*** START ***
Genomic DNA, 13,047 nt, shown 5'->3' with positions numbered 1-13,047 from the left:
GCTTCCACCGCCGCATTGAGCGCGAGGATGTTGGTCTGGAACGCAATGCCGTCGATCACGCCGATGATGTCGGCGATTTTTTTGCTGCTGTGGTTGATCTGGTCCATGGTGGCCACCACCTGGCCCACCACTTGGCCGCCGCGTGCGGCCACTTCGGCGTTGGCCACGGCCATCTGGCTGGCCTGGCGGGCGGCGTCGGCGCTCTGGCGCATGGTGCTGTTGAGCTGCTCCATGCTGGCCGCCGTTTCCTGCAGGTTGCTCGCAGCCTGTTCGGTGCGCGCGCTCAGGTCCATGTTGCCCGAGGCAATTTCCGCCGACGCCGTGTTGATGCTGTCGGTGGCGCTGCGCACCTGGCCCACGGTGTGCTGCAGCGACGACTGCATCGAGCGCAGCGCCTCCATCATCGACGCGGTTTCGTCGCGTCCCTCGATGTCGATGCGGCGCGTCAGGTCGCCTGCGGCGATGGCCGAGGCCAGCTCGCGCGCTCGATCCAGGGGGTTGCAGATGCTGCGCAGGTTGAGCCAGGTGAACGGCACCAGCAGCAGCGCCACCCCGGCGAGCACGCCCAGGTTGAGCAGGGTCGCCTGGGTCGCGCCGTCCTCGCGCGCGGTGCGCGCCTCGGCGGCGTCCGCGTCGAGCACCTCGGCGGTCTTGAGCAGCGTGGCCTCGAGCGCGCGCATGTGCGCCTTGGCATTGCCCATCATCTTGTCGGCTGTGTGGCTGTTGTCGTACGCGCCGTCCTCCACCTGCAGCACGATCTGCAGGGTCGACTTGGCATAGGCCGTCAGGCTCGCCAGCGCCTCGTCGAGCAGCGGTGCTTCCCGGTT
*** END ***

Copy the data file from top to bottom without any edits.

Genomic DNA, 13,047 nt, shown 5'->3' with positions numbered 1-13,047 from the left:
GCTTCCACCGCCGCATTGAGCGCGAGGATGTTGGTCTGGAACGCAATGCCGTCGATCACGCCGATGATGTCGGCGATTTTTTTGCTGCTGTGGTTGATCTGGTCCATGGTGGCCACCACCTGGCCCACCACTTGGCCGCCGCGTGCGGCCACTTCGGCGTTGGCCACGGCCATCTGGCTGGCCTGGCGGGCGGCGTCGGCGCTCTGGCGCATGGTGCTGTTGAGCTGCTCCATGCTGGCCGCCGTTTCCTGCAGGTTGCTCGCAGCCTGTTCGGTGCGCGCGCTCAGGTCCATGTTGCCCGAGGCAATTTCCGCCGACGCCGTGTTGATGCTGTCGGTGGCGCTGCGCACCTGGCCCACGGTGTGCTGCAGCGACGACTGCATCGAGCGCAGCGCCTCCATCATCGACGCGGTTTCGTCGCGTCCCTCGATGTCGATGCGGCGCGTCAGGTCGCCTGCGGCGATGGCCGAGGCCAGCTCGCGCGCTCGATCCAGGGGGTTGCAGATGCTGCGCAGGTTGAGCCAGGTGAACGGCACCAGCAGCAGCGCCACCCCGGCGAGCACGCCCAGGTTGAGCAGGGTCGCCTGGGTCGCGCCGTCCTCGCGCGCGGTGCGCGCCTCGGCGGCGTCCGCGTCGAGCACCTCGGCGGTCTTGAGCAGCGTGGCCTCGAGCGCGCGCATGTGCGCCTTGGCATTGCCCATCATCTTGTCGGCTGTGTGGCTGTTGTCGTACGCGCCGTCCTCCACCTGCAGCACGATCTGCAGGGTCGACTTGGCATAGGCCGTCAGGCTCGCCAGCGCCTCGTCGAGCAGCGGTGCTTCCCGGTT